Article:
Answer applicant questions in real time

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No matter how simple and clear your application process is, there are bound to be applicants who have questions. In order to prevent candidates from leaving the application, provide them with information they need while they are applying. You can do this in the form of a simple F.A.Q. on your career page that answers common inquiries like:

  • How do I know if my application was received?
  • How do I know if I received an interview?
  • Will I be notified when the role is filled?
  • Do you offer internships?
  • Do you offer jobs to recent graduates?
  • Do you support remote work?

Another option is to incorporate a recruiting chat bot that interacts with candidates in real time to answer their questions. And if the bot is unable to answer certain questions, it can gather their name and email address so a recruiter at your company can respond to them during work hours the following day. This also prevents your team from having to work off the clock 24/7 to provide a great experience for candidates. 

 

Incorporate some human interaction

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While candidates really want a short and simple application process, they also care about having a personalized experience. Some critics are concerned that removing too much human contact from the application process may leave candidates dissatisfied and frustrated.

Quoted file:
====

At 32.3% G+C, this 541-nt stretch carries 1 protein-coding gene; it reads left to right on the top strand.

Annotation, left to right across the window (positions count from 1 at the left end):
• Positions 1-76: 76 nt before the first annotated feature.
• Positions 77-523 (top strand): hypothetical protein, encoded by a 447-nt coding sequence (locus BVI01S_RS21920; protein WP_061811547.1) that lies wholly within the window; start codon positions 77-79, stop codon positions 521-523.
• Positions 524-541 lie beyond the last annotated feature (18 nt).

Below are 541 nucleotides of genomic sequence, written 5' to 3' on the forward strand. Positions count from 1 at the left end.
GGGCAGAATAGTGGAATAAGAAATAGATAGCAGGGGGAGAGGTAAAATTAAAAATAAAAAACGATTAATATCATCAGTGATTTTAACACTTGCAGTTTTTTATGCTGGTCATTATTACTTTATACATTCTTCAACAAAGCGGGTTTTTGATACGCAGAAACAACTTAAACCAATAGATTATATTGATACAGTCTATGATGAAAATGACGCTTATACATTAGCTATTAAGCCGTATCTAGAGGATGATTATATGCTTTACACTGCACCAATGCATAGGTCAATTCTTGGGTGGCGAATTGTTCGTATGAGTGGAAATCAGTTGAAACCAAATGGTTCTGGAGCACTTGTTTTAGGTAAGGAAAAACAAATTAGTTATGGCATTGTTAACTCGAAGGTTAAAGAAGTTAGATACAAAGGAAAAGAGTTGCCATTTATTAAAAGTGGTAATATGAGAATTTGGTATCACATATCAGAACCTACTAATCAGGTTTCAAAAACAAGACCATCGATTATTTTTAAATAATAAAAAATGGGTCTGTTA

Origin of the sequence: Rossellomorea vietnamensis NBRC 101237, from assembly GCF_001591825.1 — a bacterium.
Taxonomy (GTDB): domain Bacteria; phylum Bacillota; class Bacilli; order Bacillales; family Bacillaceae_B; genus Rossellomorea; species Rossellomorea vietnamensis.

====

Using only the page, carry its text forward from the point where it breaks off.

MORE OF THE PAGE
However, now that you’ve invested in an applicant tracking system, shortened your application process and automated at least some of your workload, your team will have more time to provide personal connections by focusing on candidates who have high potential and reaching out to them individually. 

 

Enhance your candidates’ application experience

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User experience is critical to ensuring a candidate’s experience is nothing short of spectacular. However, in order to improve your user experience, you may need the help of an ATS or from your internal developers and designers — all of which are difficult resources to access and afford. With that in mind and depending on your budget and resources, here are a few areas of your application that could be improved:

Set critical fields as required so candidates can’t accidentally submit their application without filling out every field. 

Improve your application page load time. This will require developer assistance, but if a page takes too long to load, candidates are more likely to leave.

Allow candidates to save the application and return to finish it later. It can be difficult to complete an application in a single sitting, and candidates want to submit their best work. However, do send a reminder email so candidates don’t forget about the application if they leave it unfinished.

Utilize multiple selection or drop down tabs to reduce information candidates have to type out. 

Cut out the amount of clicks a job seeker has to make to submit the application. Try getting your application onto one page to reduce clicks. 

Give progress cues like icons for attaching files, uploading content and submitting application so candidates know the system is in the process of completing a task.

Indicate when the system completed a task with icons that say ‘download complete’ or a landing page that says ‘application submitted’ so candidates confidently know their application was submitted in full. 

Send a follow-up email to inform candidates that their application was submitted successfully and provide them with information on what to expect moving forward.  

 

Optimize for the mobile experience